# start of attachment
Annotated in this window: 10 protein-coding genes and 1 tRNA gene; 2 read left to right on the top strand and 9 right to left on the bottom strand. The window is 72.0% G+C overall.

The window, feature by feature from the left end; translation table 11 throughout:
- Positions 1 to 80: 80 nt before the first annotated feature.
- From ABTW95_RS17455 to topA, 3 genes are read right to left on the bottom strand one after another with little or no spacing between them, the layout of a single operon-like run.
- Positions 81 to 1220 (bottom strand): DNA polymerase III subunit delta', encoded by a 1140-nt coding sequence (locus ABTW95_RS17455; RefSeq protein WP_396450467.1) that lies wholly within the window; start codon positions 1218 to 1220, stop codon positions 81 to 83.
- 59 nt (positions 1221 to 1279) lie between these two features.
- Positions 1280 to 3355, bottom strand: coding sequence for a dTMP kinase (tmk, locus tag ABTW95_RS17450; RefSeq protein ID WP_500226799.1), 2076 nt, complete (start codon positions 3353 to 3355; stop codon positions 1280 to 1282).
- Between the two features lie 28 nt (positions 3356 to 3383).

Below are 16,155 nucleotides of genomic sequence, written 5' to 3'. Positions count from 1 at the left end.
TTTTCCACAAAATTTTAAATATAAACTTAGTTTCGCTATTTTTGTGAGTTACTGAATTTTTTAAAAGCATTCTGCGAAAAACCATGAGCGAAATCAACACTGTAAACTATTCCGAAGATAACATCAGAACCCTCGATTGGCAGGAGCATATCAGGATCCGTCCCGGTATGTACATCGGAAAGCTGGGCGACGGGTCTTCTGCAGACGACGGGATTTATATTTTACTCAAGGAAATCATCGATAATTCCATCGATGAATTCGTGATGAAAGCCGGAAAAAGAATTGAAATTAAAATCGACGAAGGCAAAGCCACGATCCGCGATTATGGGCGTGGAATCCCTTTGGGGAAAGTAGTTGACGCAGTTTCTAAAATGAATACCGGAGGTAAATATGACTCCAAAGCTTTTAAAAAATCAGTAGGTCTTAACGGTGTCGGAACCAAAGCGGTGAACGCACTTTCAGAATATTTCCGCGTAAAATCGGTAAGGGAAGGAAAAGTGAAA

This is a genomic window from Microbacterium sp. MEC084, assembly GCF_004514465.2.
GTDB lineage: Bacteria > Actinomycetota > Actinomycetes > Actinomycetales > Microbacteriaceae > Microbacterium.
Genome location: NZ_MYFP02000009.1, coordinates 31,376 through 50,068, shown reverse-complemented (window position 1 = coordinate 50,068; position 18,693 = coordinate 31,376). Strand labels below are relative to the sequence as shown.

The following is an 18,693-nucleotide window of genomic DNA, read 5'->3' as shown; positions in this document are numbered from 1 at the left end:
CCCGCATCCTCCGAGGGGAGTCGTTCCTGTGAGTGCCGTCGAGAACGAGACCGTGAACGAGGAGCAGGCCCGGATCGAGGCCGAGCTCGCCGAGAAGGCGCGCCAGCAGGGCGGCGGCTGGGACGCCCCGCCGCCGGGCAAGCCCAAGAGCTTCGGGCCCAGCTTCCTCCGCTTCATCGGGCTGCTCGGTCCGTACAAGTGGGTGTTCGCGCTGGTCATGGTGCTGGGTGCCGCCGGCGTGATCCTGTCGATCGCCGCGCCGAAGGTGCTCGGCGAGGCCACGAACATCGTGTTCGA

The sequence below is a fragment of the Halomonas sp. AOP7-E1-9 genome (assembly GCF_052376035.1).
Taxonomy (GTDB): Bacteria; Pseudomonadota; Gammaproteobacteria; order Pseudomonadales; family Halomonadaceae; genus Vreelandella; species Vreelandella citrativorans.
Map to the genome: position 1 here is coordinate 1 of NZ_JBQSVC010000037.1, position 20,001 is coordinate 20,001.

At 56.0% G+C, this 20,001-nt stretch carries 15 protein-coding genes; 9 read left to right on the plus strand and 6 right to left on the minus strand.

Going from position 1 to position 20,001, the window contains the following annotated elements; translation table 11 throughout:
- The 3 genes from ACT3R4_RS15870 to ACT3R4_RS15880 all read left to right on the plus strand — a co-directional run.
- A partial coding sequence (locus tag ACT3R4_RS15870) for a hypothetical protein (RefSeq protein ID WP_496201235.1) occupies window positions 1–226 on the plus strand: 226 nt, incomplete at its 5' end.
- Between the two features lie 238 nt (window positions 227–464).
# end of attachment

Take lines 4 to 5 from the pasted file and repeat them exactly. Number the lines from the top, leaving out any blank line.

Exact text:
- From ABTW95_RS17455 to topA, 3 genes are read right to left on the bottom strand one after another with little or no spacing between them, the layout of a single operon-like run.
- Positions 81 to 1220 (bottom strand): DNA polymerase III subunit delta', encoded by a 1140-nt coding sequence (locus ABTW95_RS17455; RefSeq protein WP_396450467.1) that lies wholly within the window; start codon positions 1218 to 1220, stop codon positions 81 to 83.